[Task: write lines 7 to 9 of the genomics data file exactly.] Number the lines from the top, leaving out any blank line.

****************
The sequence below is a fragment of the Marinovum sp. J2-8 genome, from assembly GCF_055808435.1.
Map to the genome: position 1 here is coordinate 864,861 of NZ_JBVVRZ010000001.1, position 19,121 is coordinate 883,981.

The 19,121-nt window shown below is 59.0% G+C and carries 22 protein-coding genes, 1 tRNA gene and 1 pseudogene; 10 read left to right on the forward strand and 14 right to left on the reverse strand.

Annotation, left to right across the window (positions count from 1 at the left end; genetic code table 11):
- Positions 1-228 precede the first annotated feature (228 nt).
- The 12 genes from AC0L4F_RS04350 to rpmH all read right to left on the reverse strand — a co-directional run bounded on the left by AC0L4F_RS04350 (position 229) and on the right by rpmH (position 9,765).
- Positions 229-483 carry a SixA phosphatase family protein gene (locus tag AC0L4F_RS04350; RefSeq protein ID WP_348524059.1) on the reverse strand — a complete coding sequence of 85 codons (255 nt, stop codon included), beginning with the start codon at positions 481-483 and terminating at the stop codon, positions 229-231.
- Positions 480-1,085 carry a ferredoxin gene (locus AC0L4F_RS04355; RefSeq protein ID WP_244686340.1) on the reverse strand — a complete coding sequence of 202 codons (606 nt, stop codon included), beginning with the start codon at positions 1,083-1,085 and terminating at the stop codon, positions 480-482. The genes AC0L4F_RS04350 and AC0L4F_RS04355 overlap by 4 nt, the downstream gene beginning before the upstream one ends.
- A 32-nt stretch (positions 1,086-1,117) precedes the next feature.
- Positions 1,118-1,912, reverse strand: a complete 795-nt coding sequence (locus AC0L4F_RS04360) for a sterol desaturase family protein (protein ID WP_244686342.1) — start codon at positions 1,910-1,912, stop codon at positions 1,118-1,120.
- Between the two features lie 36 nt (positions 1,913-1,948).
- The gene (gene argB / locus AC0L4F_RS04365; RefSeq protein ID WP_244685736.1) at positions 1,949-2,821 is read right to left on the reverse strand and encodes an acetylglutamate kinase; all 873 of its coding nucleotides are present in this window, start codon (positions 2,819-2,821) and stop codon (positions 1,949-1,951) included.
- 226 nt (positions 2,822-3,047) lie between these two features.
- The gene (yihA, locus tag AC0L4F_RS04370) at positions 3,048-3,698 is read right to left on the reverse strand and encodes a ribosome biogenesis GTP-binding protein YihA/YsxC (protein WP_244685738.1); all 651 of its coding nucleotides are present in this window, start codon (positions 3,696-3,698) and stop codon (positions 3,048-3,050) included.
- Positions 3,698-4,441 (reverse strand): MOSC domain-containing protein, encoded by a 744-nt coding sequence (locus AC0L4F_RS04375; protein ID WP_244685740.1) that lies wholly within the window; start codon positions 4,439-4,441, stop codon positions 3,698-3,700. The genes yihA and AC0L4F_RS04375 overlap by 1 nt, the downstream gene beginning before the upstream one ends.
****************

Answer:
- Positions 229-483 carry a SixA phosphatase family protein gene (locus tag AC0L4F_RS04350; RefSeq protein ID WP_348524059.1) on the reverse strand — a complete coding sequence of 85 codons (255 nt, stop codon included), beginning with the start codon at positions 481-483 and terminating at the stop codon, positions 229-231.
- Positions 480-1,085 carry a ferredoxin gene (locus AC0L4F_RS04355; RefSeq protein ID WP_244686340.1) on the reverse strand — a complete coding sequence of 202 codons (606 nt, stop codon included), beginning with the start codon at positions 1,083-1,085 and terminating at the stop codon, positions 480-482. The genes AC0L4F_RS04350 and AC0L4F_RS04355 overlap by 4 nt, the downstream gene beginning before the upstream one ends.
- A 32-nt stretch (positions 1,086-1,117) precedes the next feature.